Trading for beginners by Warren Abels

Many people are afraid of trading on the stock market. Some are put off by horror stories of someone losing all their life savings, some are intimidated by the amount of jargon and information related to trading, while others simply never think of it as an option. The average person with no trading experience envisages a Stock Exchange as an institution accessible only to professional stock brokers and rich old men with nothing better to do. Obviously there are many different strategies and options available, but this is a general guide for the layman on how to get started. It’s not as complicated and unfathomable as you might think.

Firstly, as a novice, you should definitely think about getting yourself a good broker. You will benefit from having their advice at your fingertips (because at first you will second guess every decision you make) and they should also supply you with educational material and reports that will enable you to get comfortable with trading with a bit of a safety net.

Secondly, start with an exchange traded fund (ETF) that will expose you to a range of top companies. ETF’s are investment instruments that give investors the cost benefits of pooled investments and the convenience and tradability of listed shares. With ETF’s you can slowly build up your knowledge with your broker’s help until you are confident in buying shares on your own.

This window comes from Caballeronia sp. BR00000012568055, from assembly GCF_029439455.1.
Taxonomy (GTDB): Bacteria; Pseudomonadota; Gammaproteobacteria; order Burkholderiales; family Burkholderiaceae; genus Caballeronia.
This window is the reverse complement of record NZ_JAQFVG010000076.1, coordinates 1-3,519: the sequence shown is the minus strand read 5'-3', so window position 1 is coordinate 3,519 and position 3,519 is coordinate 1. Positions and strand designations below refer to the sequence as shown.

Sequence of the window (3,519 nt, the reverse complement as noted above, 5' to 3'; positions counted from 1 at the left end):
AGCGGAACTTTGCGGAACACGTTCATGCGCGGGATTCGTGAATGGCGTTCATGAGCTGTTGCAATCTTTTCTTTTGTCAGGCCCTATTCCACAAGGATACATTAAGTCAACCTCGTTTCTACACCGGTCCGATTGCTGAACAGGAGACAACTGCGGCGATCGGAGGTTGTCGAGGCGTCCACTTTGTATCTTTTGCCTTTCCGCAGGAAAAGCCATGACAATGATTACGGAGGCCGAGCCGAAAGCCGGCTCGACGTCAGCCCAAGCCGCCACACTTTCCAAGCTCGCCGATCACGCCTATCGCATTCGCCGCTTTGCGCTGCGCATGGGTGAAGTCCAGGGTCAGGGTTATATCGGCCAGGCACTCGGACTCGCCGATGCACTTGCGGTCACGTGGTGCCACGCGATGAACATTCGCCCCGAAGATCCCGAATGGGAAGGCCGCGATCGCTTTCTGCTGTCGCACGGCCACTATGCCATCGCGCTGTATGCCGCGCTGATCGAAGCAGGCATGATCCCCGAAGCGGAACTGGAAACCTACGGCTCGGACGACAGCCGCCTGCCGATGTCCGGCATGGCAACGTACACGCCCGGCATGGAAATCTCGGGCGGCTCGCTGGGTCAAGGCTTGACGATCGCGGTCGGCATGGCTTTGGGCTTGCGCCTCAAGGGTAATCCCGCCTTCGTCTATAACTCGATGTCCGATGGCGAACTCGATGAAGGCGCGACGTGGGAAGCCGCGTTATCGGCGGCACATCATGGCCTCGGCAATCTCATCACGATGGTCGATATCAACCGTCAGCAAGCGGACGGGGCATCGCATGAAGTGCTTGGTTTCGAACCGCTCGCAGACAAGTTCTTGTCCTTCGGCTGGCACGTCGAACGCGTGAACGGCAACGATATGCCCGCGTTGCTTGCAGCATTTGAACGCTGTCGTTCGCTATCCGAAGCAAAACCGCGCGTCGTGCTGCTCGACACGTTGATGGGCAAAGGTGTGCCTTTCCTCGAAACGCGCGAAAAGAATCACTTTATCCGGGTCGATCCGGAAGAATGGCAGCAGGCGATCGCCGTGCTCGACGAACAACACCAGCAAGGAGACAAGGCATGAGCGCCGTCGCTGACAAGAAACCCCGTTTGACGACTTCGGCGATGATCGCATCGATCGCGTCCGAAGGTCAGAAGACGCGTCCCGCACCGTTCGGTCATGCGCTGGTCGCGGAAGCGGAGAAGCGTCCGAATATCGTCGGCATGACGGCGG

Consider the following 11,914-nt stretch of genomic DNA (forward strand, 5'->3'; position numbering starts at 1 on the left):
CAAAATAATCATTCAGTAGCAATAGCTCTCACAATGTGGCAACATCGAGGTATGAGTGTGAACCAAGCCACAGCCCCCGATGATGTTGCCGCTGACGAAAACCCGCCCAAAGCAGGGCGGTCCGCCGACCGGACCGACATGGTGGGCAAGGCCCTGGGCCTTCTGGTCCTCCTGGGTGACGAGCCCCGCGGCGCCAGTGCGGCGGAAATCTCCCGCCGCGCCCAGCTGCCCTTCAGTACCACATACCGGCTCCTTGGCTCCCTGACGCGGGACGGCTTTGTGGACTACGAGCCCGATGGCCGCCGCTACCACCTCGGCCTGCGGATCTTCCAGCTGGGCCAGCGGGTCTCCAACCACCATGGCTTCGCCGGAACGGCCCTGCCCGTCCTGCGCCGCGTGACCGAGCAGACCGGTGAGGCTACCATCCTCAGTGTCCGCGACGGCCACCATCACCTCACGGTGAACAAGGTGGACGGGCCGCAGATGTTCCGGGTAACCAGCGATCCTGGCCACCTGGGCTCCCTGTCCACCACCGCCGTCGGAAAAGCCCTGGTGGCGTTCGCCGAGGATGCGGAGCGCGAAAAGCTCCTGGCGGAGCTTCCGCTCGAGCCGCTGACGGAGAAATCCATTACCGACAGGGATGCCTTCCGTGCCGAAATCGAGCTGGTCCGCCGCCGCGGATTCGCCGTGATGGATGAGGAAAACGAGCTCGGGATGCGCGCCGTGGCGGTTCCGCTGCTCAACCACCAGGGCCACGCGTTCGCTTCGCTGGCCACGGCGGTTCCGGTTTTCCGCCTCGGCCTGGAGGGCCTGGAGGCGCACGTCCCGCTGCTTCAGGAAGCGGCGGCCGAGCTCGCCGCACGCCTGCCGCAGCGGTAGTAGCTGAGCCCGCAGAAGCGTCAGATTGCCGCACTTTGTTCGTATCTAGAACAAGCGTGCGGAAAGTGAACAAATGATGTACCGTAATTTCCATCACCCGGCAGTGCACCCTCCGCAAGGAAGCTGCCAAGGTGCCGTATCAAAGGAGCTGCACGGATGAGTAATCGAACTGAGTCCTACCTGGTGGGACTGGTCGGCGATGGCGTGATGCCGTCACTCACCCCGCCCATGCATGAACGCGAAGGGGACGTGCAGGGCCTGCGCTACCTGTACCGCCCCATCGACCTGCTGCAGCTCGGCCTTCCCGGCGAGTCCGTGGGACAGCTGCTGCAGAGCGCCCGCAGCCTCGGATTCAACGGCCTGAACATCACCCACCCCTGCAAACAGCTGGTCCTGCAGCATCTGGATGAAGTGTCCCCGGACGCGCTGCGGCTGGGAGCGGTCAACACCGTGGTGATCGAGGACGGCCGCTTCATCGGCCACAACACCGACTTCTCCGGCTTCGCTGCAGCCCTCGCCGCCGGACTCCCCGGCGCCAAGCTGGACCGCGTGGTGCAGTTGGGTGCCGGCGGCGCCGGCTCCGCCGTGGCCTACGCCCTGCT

Once you feel you have the hang of things, you need to decide if you are a trader or an investor. A trader will buy and sell shares frequently with the aim to make short-term profits. This is more risky as you are continuously speculating on where the market with go in the short term, but it is also the most exciting. Investing essentially means that you need to find a company (or companies) that you feel will provide great returns in the long term based on your research and their track record.

Thirdly, and probably most importantly, do not invest emotionally! A lot of beginner traders like to buy when market news is good, invariably meaning that the shares are more expensive, and sell when the market starts to crash and shares are being sold at a lower price, resulting in a loss of money. People also see the stock market as a get-rich-quick scheme. They bet on tips they hear at dinner parties without thoroughly researching the company they are investing in. It’s important to realise that people who trade on the stock market usually talk about the shares they have made money on, not the shares that have lost on. This creates the perception that there is easy money to be made and traders simply rely on the luck of the draw. In reality it isn’t that easy. It takes steady emotions and research.

The best general strategy is to build up a long-term portfolio consisting of the following:

1. Shares in Top 20 companies which have a proven track record and are already household names. Make sure to buy in different sectors, for example fuel, mining and telecommunications in order to spread your risk.

2. Some investment in large to medium companies which are established but still offer potential growth, for example large retailers like clothing companies or food manufacturers.

3. A few shares in small but promising companies. Although these are the most risky investments, they can also be the most rewarding. Make sure that you’re ready for a long and bumpy ride with these shares and do your research.

Once your portfolio is established, that is when things really start to get interesting!

Good luck and happy trading!
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